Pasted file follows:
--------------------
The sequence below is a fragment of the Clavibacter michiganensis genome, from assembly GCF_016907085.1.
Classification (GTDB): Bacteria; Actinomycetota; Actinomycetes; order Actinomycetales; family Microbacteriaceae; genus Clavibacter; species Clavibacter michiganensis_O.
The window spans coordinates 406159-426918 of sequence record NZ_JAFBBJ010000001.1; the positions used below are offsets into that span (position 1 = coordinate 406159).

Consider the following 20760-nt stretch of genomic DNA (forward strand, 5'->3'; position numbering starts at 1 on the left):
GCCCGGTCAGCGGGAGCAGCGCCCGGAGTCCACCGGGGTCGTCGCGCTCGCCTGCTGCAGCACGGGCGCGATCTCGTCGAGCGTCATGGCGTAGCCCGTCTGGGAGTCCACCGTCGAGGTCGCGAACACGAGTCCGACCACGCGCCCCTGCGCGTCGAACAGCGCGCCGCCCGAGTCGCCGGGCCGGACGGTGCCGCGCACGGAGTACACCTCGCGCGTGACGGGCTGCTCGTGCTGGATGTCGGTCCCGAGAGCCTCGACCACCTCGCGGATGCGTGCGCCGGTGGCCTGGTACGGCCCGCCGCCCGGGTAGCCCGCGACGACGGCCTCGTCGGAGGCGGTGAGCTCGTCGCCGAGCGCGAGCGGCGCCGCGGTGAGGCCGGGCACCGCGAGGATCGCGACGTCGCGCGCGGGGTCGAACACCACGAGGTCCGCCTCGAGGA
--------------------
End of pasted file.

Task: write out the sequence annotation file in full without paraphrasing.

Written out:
The sequence below is a fragment of the Clavibacter michiganensis genome, from assembly GCF_016907085.1.
Classification (GTDB): Bacteria; Actinomycetota; Actinomycetes; order Actinomycetales; family Microbacteriaceae; genus Clavibacter; species Clavibacter michiganensis_O.
The window spans coordinates 406159-426918 of sequence record NZ_JAFBBJ010000001.1; the positions used below are offsets into that span (position 1 = coordinate 406159).

Consider the following 20760-nt stretch of genomic DNA (forward strand, 5'->3'; position numbering starts at 1 on the left):
GCCCGGTCAGCGGGAGCAGCGCCCGGAGTCCACCGGGGTCGTCGCGCTCGCCTGCTGCAGCACGGGCGCGATCTCGTCGAGCGTCATGGCGTAGCCCGTCTGGGAGTCCACCGTCGAGGTCGCGAACACGAGTCCGACCACGCGCCCCTGCGCGTCGAACAGCGCGCCGCCCGAGTCGCCGGGCCGGACGGTGCCGCGCACGGAGTACACCTCGCGCGTGACGGGCTGCTCGTGCTGGATGTCGGTCCCGAGAGCCTCGACCACCTCGCGGATGCGTGCGCCGGTGGCCTGGTACGGCCCGCCGCCCGGGTAGCCCGCGACGACGGCCTCGTCGGAGGCGGTGAGCTCGTCGCCGAGCGCGAGCGGCGCCGCGGTGAGGCCGGGCACCGCGAGGATCGCGACGTCGCGCGCGGGGTCGAACACCACGAGGTCCGCCTCGAGGA